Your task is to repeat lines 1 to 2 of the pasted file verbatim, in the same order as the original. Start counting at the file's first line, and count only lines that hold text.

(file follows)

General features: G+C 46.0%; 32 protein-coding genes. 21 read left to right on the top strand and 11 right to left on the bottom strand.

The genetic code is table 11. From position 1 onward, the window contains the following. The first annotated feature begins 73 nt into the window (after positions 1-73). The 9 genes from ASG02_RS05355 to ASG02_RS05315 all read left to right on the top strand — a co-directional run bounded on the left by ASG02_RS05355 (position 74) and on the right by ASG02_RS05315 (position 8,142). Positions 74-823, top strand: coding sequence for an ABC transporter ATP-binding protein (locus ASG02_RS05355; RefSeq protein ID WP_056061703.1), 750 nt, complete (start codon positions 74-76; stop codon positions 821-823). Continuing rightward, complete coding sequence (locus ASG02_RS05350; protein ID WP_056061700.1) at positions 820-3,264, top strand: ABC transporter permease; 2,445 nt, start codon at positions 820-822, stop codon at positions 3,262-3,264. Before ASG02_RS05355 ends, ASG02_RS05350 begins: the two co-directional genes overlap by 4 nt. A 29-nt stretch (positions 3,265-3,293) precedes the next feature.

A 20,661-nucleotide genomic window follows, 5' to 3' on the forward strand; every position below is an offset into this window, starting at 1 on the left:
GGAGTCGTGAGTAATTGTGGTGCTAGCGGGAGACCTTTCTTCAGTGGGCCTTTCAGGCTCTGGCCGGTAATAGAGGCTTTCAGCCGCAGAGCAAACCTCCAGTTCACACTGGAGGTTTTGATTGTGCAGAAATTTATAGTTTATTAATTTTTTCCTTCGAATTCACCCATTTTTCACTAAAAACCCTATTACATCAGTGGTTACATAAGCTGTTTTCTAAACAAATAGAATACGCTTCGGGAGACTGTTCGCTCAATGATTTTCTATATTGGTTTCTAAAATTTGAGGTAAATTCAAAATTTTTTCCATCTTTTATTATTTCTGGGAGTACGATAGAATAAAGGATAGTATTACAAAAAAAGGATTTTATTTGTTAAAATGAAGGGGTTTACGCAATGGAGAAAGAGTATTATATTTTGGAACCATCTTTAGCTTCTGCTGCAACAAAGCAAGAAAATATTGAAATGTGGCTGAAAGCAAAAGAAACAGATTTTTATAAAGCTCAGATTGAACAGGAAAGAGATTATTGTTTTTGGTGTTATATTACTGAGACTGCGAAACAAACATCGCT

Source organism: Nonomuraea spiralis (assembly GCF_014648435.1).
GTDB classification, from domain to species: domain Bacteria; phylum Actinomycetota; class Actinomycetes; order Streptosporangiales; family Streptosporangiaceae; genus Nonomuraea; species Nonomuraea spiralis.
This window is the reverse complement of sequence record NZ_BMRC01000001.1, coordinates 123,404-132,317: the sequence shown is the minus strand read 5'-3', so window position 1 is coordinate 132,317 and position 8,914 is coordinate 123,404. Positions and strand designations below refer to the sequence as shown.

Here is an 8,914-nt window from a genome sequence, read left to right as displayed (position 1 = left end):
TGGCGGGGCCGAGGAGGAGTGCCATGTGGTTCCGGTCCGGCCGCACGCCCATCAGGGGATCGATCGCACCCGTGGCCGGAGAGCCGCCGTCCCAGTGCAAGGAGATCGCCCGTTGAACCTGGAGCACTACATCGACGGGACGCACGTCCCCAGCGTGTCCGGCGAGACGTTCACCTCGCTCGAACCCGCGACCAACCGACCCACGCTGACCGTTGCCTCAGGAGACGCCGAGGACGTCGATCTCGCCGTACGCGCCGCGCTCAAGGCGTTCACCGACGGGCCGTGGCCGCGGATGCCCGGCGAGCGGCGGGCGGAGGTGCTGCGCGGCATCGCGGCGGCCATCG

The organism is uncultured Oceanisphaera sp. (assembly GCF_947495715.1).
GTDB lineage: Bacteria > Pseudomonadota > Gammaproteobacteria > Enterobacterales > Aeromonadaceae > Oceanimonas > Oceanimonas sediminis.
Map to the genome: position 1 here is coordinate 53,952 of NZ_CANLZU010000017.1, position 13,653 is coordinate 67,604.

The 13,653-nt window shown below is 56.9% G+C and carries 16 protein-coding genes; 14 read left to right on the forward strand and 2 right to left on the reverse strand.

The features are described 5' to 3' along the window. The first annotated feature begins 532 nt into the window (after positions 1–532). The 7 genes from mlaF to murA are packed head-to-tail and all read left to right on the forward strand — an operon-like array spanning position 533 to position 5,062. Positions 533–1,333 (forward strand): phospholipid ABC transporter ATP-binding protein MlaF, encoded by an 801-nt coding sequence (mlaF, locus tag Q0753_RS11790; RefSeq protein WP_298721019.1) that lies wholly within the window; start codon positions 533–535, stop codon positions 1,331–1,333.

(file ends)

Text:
General features: G+C 46.0%; 32 protein-coding genes. 21 read left to right on the top strand and 11 right to left on the bottom strand.

The genetic code is table 11. From position 1 onward, the window contains the following. The first annotated feature begins 73 nt into the window (after positions 1-73). The 9 genes from ASG02_RS05355 to ASG02_RS05315 all read left to right on the top strand — a co-directional run bounded on the left by ASG02_RS05355 (position 74) and on the right by ASG02_RS05315 (position 8,142). Positions 74-823, top strand: coding sequence for an ABC transporter ATP-binding protein (locus ASG02_RS05355; RefSeq protein ID WP_056061703.1), 750 nt, complete (start codon positions 74-76; stop codon positions 821-823). Continuing rightward, complete coding sequence (locus ASG02_RS05350; protein ID WP_056061700.1) at positions 820-3,264, top strand: ABC transporter permease; 2,445 nt, start codon at positions 820-822, stop codon at positions 3,262-3,264. Before ASG02_RS05355 ends, ASG02_RS05350 begins: the two co-directional genes overlap by 4 nt. A 29-nt stretch (positions 3,265-3,293) precedes the next feature.